For example, you believe that your risk management procedures cover the worst-case scenarios. Your procedures are bullet-proof and are highly detailed.
Aviation SMS auditors come to visit your airline and airport and you proudly show them your masterpiece. It is beautiful. Very colorful with arrows going from hazard reporting to risk assessment to safety committee review, etc. The astute auditor will then start reviewing your treatment of reported issues.
What trips up safety managers the most is that they don't abide by the processes that they have created. They create these very elaborate safety risk management processes and yet don't follow all the steps for every accident, incident or irregularity.
For example, your risk management workflow may include investigations requiring:
- Photos of damage or injury;
- The sequence of events;
- Root cause analysis;
- Human factors analysis; and
- Lessons learned.
If your treatment of routine incidents and irregularities deviates from your risk management workflow, then you will legitimately have an audit finding.
Final Thoughts on Aviation SMS Risk Management Procedures
Risk management workflows should never be considered "perfect" and do it once and forget it. There may always be room for improvement.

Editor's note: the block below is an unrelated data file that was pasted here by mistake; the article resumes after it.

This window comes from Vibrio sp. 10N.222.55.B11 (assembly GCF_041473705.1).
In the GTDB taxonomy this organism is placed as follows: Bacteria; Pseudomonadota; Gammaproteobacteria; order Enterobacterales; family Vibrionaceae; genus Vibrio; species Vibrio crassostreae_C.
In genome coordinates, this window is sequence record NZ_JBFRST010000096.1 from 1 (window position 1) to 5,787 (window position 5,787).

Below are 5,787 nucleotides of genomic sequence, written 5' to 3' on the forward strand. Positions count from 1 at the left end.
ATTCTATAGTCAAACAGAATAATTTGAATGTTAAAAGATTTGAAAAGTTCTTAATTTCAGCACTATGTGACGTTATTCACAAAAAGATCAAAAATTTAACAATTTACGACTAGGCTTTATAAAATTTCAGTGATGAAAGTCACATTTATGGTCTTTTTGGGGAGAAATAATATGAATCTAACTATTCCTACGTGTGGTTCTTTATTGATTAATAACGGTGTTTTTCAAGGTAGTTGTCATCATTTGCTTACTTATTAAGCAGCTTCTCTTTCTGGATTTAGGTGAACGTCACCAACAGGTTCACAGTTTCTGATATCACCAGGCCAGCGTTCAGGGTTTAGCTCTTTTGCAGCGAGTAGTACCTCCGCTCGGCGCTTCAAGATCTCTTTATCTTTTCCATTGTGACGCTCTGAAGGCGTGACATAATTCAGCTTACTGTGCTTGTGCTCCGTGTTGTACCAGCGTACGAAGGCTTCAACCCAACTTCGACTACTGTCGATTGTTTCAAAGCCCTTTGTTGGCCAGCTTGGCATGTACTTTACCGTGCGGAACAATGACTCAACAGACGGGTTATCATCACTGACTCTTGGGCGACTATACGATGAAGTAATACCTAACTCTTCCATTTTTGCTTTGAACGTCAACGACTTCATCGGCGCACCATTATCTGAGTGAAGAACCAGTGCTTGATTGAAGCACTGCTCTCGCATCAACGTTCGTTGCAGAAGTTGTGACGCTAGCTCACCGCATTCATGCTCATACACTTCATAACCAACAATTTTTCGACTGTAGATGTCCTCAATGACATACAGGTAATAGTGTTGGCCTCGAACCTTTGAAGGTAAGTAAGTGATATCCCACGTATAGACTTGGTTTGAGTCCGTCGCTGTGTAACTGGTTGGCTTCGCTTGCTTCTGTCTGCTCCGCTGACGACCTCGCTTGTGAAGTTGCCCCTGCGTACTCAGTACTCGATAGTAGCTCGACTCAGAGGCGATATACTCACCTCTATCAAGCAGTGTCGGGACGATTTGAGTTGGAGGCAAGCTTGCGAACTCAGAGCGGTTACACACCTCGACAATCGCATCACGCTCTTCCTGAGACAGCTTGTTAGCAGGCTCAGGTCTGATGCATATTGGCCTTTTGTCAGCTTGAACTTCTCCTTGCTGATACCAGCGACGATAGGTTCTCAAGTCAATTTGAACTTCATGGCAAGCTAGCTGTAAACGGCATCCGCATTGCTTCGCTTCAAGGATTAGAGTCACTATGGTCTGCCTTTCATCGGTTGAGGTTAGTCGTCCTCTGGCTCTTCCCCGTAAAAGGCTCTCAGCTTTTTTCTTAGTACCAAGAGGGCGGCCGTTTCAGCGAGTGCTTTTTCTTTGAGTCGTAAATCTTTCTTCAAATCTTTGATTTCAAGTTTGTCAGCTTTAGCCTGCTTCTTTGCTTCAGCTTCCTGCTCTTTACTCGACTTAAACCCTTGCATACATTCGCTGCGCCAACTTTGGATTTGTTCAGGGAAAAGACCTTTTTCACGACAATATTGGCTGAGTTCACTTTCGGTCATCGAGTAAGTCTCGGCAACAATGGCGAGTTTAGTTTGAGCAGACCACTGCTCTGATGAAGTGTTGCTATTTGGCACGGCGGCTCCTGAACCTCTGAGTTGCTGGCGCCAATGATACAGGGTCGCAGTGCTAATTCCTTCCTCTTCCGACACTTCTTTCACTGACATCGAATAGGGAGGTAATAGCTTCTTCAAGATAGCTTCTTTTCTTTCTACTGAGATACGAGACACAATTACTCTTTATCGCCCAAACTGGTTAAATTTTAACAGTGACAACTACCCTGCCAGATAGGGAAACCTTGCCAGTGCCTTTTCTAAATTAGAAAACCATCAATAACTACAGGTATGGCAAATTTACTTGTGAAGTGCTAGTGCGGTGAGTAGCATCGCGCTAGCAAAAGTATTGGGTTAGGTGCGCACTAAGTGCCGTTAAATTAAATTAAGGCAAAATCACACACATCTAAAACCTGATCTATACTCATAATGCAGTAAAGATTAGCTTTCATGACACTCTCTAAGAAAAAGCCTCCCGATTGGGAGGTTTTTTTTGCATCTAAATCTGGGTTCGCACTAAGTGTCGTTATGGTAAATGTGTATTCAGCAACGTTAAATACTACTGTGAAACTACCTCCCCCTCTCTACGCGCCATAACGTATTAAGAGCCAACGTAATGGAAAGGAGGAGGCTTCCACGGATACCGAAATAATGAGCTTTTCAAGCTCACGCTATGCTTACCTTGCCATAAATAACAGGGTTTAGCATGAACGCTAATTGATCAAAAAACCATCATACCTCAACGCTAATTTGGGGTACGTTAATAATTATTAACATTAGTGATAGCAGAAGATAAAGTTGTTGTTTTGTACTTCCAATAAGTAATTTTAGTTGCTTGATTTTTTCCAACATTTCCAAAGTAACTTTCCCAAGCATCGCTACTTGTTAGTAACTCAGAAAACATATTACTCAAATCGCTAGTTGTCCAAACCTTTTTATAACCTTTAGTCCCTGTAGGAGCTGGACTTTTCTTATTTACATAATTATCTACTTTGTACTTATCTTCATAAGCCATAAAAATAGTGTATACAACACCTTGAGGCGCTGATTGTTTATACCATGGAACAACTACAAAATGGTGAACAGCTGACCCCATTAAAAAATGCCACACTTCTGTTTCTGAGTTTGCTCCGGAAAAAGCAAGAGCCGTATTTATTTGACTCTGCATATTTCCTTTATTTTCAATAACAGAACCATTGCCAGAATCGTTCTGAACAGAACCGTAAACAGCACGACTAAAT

On the same token, if it isn't broken, don't fix it! However, as an aviation safety professional, you will have to learn the best practices of safety risk management principles. Technologies change, and processes are considered a "technology." Poke around once in a while and see what others are doing. Look at how other industries are managing their risk. We can always learn something new.
Risk management processes are more easily followed when you use aviation SMS software. With commercially available and low cost SMS software, your safety team can be assured of standardized workflows and automatic notifications.
Below are a couple simplified risk management workflows adapted from South Africa's Civil Aviation Authority Safety Risk Management Procedure. I saw this a few years ago and I liked the simplicity.
Plane in the sky image by Unsplash
Published in August 2015. Last updated January 2019.